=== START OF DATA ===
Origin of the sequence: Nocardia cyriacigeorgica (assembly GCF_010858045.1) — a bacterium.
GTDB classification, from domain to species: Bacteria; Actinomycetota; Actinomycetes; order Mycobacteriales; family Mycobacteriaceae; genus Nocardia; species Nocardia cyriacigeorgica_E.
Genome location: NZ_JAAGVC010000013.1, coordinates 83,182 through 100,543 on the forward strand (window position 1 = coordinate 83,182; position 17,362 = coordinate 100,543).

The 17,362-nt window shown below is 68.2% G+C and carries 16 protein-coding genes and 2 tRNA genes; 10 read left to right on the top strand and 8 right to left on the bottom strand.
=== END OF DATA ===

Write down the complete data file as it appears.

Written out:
Origin of the sequence: Nocardia cyriacigeorgica (assembly GCF_010858045.1) — a bacterium.
GTDB classification, from domain to species: Bacteria; Actinomycetota; Actinomycetes; order Mycobacteriales; family Mycobacteriaceae; genus Nocardia; species Nocardia cyriacigeorgica_E.
Genome location: NZ_JAAGVC010000013.1, coordinates 83,182 through 100,543 on the forward strand (window position 1 = coordinate 83,182; position 17,362 = coordinate 100,543).

The 17,362-nt window shown below is 68.2% G+C and carries 16 protein-coding genes and 2 tRNA genes; 10 read left to right on the top strand and 8 right to left on the bottom strand.